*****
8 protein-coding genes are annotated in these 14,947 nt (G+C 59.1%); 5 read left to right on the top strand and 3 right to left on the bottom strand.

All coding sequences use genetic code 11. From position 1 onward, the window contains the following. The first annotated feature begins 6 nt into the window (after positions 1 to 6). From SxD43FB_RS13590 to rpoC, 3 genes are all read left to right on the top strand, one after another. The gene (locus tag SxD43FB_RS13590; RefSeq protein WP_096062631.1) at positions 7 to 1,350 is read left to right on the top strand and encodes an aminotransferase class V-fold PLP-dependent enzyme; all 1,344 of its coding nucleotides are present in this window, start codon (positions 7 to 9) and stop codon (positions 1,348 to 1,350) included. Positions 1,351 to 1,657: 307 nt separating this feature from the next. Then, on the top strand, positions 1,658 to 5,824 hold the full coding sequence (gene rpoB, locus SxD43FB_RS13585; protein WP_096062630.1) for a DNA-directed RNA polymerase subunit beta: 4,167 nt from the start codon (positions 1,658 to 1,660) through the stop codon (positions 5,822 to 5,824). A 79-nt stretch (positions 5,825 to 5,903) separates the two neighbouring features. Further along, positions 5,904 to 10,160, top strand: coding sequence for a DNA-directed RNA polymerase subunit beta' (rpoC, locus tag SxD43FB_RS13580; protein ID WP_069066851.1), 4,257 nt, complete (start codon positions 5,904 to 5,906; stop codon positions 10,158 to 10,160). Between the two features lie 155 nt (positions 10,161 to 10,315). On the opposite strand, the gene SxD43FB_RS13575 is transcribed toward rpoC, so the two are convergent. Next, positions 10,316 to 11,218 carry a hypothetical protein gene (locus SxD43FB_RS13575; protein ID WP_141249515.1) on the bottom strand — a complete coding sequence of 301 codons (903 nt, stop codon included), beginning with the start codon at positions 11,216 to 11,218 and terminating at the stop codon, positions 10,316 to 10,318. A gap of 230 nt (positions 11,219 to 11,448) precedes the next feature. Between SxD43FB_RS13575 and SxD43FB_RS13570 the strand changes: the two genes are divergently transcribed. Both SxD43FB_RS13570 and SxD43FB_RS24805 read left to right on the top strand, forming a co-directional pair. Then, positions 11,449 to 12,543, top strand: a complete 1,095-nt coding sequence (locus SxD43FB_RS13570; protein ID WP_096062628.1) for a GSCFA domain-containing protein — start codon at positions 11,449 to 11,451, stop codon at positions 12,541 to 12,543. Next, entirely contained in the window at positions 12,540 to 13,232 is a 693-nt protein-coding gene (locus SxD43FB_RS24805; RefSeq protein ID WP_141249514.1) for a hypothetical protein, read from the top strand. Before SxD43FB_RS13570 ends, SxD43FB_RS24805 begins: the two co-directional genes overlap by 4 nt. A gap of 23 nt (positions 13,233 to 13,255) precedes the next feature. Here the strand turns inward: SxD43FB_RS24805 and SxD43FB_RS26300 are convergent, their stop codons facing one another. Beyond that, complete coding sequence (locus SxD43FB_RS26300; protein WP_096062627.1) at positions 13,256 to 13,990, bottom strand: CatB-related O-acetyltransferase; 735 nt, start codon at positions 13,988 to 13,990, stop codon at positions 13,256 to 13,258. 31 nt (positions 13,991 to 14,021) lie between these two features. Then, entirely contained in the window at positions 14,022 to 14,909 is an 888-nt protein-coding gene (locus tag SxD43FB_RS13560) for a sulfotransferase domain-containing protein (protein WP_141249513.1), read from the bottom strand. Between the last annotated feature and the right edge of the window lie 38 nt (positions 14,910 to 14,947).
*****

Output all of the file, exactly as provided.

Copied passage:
8 protein-coding genes are annotated in these 14,947 nt (G+C 59.1%); 5 read left to right on the top strand and 3 right to left on the bottom strand.

All coding sequences use genetic code 11. From position 1 onward, the window contains the following. The first annotated feature begins 6 nt into the window (after positions 1 to 6). From SxD43FB_RS13590 to rpoC, 3 genes are all read left to right on the top strand, one after another. The gene (locus tag SxD43FB_RS13590; RefSeq protein WP_096062631.1) at positions 7 to 1,350 is read left to right on the top strand and encodes an aminotransferase class V-fold PLP-dependent enzyme; all 1,344 of its coding nucleotides are present in this window, start codon (positions 7 to 9) and stop codon (positions 1,348 to 1,350) included. Positions 1,351 to 1,657: 307 nt separating this feature from the next. Then, on the top strand, positions 1,658 to 5,824 hold the full coding sequence (gene rpoB, locus SxD43FB_RS13585; protein WP_096062630.1) for a DNA-directed RNA polymerase subunit beta: 4,167 nt from the start codon (positions 1,658 to 1,660) through the stop codon (positions 5,822 to 5,824). A 79-nt stretch (positions 5,825 to 5,903) separates the two neighbouring features. Further along, positions 5,904 to 10,160, top strand: coding sequence for a DNA-directed RNA polymerase subunit beta' (rpoC, locus tag SxD43FB_RS13580; protein ID WP_069066851.1), 4,257 nt, complete (start codon positions 5,904 to 5,906; stop codon positions 10,158 to 10,160). Between the two features lie 155 nt (positions 10,161 to 10,315). On the opposite strand, the gene SxD43FB_RS13575 is transcribed toward rpoC, so the two are convergent. Next, positions 10,316 to 11,218 carry a hypothetical protein gene (locus SxD43FB_RS13575; protein ID WP_141249515.1) on the bottom strand — a complete coding sequence of 301 codons (903 nt, stop codon included), beginning with the start codon at positions 11,216 to 11,218 and terminating at the stop codon, positions 10,316 to 10,318. A gap of 230 nt (positions 11,219 to 11,448) precedes the next feature. Between SxD43FB_RS13575 and SxD43FB_RS13570 the strand changes: the two genes are divergently transcribed. Both SxD43FB_RS13570 and SxD43FB_RS24805 read left to right on the top strand, forming a co-directional pair. Then, positions 11,449 to 12,543, top strand: a complete 1,095-nt coding sequence (locus SxD43FB_RS13570; protein ID WP_096062628.1) for a GSCFA domain-containing protein — start codon at positions 11,449 to 11,451, stop codon at positions 12,541 to 12,543. Next, entirely contained in the window at positions 12,540 to 13,232 is a 693-nt protein-coding gene (locus SxD43FB_RS24805; RefSeq protein ID WP_141249514.1) for a hypothetical protein, read from the top strand. Before SxD43FB_RS13570 ends, SxD43FB_RS24805 begins: the two co-directional genes overlap by 4 nt. A gap of 23 nt (positions 13,233 to 13,255) precedes the next feature. Here the strand turns inward: SxD43FB_RS24805 and SxD43FB_RS26300 are convergent, their stop codons facing one another. Beyond that, complete coding sequence (locus SxD43FB_RS26300; protein WP_096062627.1) at positions 13,256 to 13,990, bottom strand: CatB-related O-acetyltransferase; 735 nt, start codon at positions 13,988 to 13,990, stop codon at positions 13,256 to 13,258. 31 nt (positions 13,991 to 14,021) lie between these two features. Then, entirely contained in the window at positions 14,022 to 14,909 is an 888-nt protein-coding gene (locus tag SxD43FB_RS13560) for a sulfotransferase domain-containing protein (protein WP_141249513.1), read from the bottom strand. Between the last annotated feature and the right edge of the window lie 38 nt (positions 14,910 to 14,947).